Unfortunately for Brown, Decker doesn’t care about rules. He only cares about finding the truth. Forced into a shaky alliance, Decker, his team, and Brown work against the clock to discover the truth behind the shooting and the connection between Dabney and Berkshire. The right steps will help them save the nation from an impending attack of unprecedented proportions. A wrong or delayed step leaves the nation vulnerable to an unknown but dangerous and armed enemy. Time and luck are against them; and this time, even Decker’s famous abilities may not be enough to solve the case.

The Bottom Line:

A compelling read that keeps you turning more for the combination of individual story and continuing (personal) story arc than just the story of Dabney and Berkshire themselves.

My review:

The Fix is the third book in the Amos Decker series. And it’s as good as its prequels. For more info on those, check out my review of Memory Man here, and The Last Mile here.

As with many of Baldacci’s works, The Fix takes a seemingly isolated incident and merges it with matters national and political angles. The book tackles the mystery of why Dabney killed Berkshire really well, slowly developing one angle into an elaborate story with an interesting political angle.

The characters are well fleshed out. They are very real, their human-ness being at the very core of everything that happens, and yet being something that isn’t made very obvious. That is what allows the story to unfold in the way that it does – the randomness and unpredictability that is inherent in people. And, this is more shown than told, making it seem all the more relatable.

The Fix introduces us to some new characters and re-introduces us to old ones too. One of the most appealing parts of the book was the development of the relationships between the characters, with each one really coming into their own. There is inevitable conflict, but there is also growth achieved by accepting and showcasing both vulnerabilities and strengths.

At the center of it all lies Amos Decker. A haunted hero if there ever was one, Decker is one of my favorite Baldacci characters. It can sometimes get annoying as to how much people expect from him. Or how much he takes on himself. But as the characters grow, the reasoning for this is also depicted. And it makes things a lot easier to understand and accept. In fact, it manages to give you new insight into a character who you may have considered easy to figure out, a character who can be painfully simply and oddly complex at the same time. But all within reason.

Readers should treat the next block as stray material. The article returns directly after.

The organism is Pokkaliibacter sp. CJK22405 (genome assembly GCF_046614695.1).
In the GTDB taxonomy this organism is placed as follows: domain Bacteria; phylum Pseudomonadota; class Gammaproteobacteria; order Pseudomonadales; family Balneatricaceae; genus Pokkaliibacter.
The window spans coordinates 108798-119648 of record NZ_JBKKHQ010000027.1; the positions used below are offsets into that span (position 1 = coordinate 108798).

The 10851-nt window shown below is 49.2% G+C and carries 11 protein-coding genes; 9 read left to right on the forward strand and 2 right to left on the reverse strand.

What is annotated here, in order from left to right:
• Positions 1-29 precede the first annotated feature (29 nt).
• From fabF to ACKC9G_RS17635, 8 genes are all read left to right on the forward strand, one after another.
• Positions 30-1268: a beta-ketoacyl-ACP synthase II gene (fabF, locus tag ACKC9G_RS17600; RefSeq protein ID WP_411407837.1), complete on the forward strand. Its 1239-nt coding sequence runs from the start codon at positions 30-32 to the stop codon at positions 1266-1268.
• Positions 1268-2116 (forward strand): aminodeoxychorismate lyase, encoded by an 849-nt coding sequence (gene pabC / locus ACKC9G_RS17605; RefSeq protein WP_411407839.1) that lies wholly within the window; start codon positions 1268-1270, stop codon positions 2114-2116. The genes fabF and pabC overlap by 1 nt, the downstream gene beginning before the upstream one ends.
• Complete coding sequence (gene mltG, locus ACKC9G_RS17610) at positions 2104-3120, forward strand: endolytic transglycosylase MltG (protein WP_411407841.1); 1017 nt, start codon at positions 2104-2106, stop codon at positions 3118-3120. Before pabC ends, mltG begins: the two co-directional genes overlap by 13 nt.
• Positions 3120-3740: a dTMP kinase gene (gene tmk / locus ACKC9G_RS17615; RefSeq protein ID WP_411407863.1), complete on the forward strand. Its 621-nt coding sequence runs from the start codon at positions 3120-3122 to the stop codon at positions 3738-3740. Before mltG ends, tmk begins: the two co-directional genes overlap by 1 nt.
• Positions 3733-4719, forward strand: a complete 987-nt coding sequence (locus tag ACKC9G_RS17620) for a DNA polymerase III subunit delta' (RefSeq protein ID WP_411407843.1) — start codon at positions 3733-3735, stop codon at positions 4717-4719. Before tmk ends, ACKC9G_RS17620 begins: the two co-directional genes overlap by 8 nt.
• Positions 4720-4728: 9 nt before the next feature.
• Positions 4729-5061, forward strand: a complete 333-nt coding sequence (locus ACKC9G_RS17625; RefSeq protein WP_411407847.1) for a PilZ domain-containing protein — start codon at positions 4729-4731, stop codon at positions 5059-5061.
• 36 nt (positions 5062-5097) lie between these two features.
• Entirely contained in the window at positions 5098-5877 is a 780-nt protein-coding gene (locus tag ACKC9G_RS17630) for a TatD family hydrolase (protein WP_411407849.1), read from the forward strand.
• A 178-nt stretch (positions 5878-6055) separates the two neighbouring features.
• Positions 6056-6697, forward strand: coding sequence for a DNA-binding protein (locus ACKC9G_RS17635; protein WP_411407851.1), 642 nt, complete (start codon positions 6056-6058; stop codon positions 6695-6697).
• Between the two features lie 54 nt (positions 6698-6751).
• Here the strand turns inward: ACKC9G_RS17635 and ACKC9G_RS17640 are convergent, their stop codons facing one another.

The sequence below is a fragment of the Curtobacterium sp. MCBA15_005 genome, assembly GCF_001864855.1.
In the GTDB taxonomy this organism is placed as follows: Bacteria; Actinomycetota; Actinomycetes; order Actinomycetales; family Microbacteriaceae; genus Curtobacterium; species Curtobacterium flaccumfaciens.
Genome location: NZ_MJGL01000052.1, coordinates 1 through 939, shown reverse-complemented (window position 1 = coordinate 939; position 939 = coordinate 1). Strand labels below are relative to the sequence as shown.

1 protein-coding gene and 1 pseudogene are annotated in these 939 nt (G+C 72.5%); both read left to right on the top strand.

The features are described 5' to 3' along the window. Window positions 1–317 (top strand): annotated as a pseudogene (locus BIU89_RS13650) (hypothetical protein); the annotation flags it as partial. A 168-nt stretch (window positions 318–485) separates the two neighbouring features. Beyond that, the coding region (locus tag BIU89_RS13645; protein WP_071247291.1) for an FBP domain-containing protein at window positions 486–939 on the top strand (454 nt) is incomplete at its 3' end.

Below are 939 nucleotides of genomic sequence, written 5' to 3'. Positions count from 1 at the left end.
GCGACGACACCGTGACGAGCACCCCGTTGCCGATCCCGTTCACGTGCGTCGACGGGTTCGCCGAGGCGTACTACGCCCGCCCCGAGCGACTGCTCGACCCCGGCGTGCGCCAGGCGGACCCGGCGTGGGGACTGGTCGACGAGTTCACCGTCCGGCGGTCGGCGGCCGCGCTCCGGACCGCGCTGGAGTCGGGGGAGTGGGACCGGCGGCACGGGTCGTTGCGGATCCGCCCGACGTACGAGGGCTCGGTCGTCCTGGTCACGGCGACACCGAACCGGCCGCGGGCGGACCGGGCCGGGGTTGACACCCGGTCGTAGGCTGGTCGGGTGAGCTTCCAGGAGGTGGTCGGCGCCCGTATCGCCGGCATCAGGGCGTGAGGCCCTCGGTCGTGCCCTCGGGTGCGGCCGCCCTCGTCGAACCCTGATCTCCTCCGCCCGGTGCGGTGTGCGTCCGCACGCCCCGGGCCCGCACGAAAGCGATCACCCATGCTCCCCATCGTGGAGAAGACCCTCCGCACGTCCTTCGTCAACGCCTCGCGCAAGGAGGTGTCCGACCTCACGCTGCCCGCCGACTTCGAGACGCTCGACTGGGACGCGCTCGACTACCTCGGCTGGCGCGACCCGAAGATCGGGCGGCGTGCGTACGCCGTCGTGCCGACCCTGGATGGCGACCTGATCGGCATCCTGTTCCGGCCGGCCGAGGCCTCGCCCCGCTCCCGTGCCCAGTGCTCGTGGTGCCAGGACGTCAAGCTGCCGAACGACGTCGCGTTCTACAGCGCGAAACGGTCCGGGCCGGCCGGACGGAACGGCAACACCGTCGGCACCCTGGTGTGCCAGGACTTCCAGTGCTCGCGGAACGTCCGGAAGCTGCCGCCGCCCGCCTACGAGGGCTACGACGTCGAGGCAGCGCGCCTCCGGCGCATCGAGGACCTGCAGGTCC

Overall, The Fix shows a lot of development in the arc continued across the series. The individual story is also very interesting. It does come across as a bit over the top at times. In retrospect, I realize that it’s not really about those seemingly fantastic parts. The story is about repercussions. And as a whole, it plays out well and makes for a difficult-to-put-down read.

I’d recommend The Fix to:

  • fans of Baldacci (this has enough background to be a standalone, but you may have a better experience if you read Memory Man and The Last Mile first)
  • anyone interested in getting started on a new series (The Amos Decker one is interesting, to say the least)
  • fans of political thrillers and crime fiction

Let us know what you thought about The Fix and why you love or hate Baldacci and/or Amos Decker. Shout out in the comments below!

Thanks for stopping by!

– Rishika